Growing up, I always used the same dry cleaners as my parents. But when I got my first grown up job as a bank manager, I had to figure out my own dry cleaning for the suit and tie uniform I wore every day.
I dropped off two shirts at one of the closest cleaners to work, and went back to pick them up on the day the ticket quoted. The shirts were not there, they were lost. I got a call a couple of days later that my shirts were found, but they came back with burn marks on the collar where they were clearly mishandled.
I almost lost it, but kept my cool as the shirts were not all that expensive. They offered me coupons for free dry cleaning in the future, but they should have just paid for the shirts. Had I been a little less level headed, however, I could have seen a customer yelling at the staff over how the situation was handled.
Utility and phone companies are the worst! They know we don’t have any other option, so they treat us customers like dirt much of the time. From four-hour service windows where the technician always seems to show up at the very end of the quoted time to poor service and incorrect bills, there are many reasons to be angry at your phone, internet, or utility company.
But when you call for help, you are lucky to get anything that resembles good customer service. While some restaurants, retailers, and dry cleaners offer incredible service, you are hard pressed to find it from a utility or telecom company. It’s no wonder these providers got four of the five spots in a Lifehacker poll asking about the works companies for customer service.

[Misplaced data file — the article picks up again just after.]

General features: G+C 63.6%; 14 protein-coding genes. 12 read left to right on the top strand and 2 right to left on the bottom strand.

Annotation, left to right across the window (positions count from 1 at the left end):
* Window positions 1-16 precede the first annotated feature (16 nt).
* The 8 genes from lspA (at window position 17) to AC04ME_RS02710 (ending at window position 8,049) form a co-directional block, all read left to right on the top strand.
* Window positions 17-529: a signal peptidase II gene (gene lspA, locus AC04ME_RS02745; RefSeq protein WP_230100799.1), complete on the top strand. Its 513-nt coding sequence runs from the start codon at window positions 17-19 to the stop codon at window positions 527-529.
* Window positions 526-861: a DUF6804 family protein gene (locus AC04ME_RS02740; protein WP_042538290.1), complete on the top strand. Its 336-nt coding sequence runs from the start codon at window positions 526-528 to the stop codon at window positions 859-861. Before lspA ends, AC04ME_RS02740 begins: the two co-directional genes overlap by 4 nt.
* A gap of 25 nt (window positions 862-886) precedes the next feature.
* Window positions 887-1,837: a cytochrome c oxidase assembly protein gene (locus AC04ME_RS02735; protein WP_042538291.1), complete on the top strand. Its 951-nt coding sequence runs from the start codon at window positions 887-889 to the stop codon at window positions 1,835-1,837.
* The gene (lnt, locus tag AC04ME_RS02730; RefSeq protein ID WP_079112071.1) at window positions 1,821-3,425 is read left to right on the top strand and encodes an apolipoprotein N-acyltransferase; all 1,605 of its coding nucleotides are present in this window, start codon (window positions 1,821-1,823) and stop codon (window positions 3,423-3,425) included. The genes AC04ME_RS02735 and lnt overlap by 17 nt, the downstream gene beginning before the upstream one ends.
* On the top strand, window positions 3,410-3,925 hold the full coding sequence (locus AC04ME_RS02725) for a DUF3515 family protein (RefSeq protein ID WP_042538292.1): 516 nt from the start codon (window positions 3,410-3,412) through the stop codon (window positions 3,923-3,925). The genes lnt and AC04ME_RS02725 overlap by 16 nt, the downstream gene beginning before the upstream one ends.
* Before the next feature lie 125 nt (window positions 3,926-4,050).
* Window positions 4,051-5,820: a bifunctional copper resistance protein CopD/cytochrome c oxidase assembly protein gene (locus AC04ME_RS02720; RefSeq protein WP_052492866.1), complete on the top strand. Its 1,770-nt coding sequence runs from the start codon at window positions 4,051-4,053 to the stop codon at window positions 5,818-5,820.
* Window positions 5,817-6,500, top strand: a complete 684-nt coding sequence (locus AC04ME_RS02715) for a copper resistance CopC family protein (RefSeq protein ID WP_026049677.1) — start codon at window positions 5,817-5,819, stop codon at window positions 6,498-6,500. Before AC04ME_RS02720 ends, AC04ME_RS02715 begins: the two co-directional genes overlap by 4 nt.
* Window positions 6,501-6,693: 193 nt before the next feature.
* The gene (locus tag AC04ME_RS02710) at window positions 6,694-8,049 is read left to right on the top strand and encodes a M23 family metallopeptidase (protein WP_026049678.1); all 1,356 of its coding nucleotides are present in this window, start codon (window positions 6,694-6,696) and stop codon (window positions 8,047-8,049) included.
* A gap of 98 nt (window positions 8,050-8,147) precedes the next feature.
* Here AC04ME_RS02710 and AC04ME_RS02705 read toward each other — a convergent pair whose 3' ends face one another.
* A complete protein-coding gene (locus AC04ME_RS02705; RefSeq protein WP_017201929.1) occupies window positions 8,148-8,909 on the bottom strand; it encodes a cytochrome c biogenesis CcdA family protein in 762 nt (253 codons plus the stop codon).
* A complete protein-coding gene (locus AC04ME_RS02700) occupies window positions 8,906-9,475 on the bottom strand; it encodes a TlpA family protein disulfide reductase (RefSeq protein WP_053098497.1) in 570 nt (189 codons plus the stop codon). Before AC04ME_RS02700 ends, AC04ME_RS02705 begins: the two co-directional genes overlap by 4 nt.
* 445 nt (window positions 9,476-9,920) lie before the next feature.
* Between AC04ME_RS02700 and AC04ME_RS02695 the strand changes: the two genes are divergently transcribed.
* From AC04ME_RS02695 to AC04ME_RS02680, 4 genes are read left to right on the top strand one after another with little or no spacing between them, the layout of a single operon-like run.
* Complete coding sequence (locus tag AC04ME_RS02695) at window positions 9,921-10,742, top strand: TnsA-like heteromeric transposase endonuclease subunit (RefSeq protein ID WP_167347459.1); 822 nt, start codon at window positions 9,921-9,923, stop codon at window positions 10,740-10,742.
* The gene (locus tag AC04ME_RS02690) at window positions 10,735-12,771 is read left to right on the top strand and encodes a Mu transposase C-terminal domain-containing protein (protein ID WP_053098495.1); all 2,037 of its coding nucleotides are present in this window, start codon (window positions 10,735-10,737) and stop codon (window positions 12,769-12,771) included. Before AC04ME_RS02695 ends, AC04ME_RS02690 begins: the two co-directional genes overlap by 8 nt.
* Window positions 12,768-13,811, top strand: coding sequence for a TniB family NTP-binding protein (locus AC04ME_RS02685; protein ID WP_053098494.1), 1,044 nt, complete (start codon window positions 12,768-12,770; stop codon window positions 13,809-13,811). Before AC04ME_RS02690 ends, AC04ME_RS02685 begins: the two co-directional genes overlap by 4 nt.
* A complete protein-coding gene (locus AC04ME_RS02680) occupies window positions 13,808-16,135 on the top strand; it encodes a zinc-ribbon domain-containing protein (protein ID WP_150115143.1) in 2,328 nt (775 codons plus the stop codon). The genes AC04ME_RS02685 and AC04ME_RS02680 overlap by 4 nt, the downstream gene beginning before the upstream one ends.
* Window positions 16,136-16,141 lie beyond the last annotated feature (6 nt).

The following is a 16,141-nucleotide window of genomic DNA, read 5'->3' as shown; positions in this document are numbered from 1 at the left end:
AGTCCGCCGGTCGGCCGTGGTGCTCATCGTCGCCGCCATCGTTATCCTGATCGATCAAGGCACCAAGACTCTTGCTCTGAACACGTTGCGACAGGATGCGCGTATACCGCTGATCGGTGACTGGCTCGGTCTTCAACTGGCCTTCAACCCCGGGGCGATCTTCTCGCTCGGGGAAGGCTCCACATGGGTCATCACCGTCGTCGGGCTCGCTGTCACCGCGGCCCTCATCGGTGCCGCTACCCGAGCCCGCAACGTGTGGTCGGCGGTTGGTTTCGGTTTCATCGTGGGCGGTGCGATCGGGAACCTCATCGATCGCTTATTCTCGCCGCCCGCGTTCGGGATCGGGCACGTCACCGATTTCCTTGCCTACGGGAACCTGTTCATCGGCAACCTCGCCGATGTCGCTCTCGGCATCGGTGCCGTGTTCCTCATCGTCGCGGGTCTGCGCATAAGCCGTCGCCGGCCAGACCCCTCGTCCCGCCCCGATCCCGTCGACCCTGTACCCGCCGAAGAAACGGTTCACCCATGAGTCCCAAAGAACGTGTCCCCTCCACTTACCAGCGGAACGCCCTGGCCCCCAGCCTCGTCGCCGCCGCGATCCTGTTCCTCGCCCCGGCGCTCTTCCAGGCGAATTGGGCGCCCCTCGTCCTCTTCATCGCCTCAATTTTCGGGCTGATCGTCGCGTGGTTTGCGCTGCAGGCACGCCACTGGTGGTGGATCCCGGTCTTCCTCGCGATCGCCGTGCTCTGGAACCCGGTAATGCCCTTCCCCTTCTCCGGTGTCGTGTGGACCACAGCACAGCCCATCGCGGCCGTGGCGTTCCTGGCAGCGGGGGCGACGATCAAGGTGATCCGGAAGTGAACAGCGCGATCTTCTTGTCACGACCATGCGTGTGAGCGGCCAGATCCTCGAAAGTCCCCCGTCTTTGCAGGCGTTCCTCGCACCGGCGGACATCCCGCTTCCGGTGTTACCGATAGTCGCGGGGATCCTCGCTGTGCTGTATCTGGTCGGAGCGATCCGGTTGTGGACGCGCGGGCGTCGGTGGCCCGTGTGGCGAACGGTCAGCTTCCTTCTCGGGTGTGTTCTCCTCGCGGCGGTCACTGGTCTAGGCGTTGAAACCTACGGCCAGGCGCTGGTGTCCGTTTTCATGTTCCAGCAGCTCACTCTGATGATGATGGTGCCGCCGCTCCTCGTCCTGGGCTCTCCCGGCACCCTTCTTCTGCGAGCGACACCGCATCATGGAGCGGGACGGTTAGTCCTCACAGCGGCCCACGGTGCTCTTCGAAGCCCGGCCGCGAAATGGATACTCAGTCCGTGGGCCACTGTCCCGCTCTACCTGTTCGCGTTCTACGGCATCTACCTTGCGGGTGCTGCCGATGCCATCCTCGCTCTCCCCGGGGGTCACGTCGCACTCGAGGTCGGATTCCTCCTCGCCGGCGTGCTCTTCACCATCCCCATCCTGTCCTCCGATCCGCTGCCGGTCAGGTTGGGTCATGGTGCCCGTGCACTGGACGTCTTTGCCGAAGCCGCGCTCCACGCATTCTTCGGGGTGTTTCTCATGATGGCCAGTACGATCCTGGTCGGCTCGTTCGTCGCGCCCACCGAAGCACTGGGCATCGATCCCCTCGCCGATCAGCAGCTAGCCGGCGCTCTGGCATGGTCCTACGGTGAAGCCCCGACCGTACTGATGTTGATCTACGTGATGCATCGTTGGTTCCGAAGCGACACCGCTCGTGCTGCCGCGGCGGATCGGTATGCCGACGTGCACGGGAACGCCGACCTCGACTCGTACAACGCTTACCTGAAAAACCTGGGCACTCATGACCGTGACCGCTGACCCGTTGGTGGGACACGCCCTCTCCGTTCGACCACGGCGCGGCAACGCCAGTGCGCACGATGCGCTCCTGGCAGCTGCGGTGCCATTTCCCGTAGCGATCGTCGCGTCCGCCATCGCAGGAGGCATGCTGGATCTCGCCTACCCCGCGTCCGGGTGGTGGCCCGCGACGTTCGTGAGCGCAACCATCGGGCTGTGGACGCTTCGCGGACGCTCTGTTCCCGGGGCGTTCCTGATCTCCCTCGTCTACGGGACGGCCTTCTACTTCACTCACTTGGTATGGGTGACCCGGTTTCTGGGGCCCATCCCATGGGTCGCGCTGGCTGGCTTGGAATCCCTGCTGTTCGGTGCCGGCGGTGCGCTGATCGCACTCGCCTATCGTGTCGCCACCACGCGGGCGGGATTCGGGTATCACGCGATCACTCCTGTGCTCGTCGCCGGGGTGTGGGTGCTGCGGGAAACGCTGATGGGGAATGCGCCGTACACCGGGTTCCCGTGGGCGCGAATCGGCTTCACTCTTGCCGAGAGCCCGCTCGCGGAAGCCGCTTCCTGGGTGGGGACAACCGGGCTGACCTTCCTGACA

On a recent United flight, my plane landed at Houston’s sprawling airport a few minutes after boarding started for my connection a terminal away. Due to a disabled customer having a difficult experience, the flight attendants asked us all to stay in our seat until that customer was removed from the plane by local police.
This was less than a week after Dr. David Dao had his face smashed as he was dragged from a United flight, so I reluctantly waited in my seat for the problem to clear before pushing my way off the plane and sprinting across the airport to my connection. If customers literally are in fear of physical assault, you know there is a major customer service problem.
While United has been in the news again and again for similar customer service transgressions, it has been far from limited to United. If you work in an airline, you can expect unpleasant customer interactions when their experience goes haywire.
The customer is usually right
There’s a saying in customer service: “the customer is always right.” But after working in retail, food service, telecom, banking, and other positions where I saw customer service interactions take place first hand, I learned that the customer is not always right.
In my own businesses, I find that the customer is usually right, but not always. If you are prepared to make your customers happy, you can hope to avoid customer blowups before they start. But whatever your industry, always be prepared for an unhappy customer and be ready to let them leave with a smile. Happy customers become repeat customers, and that is the best path to true business success.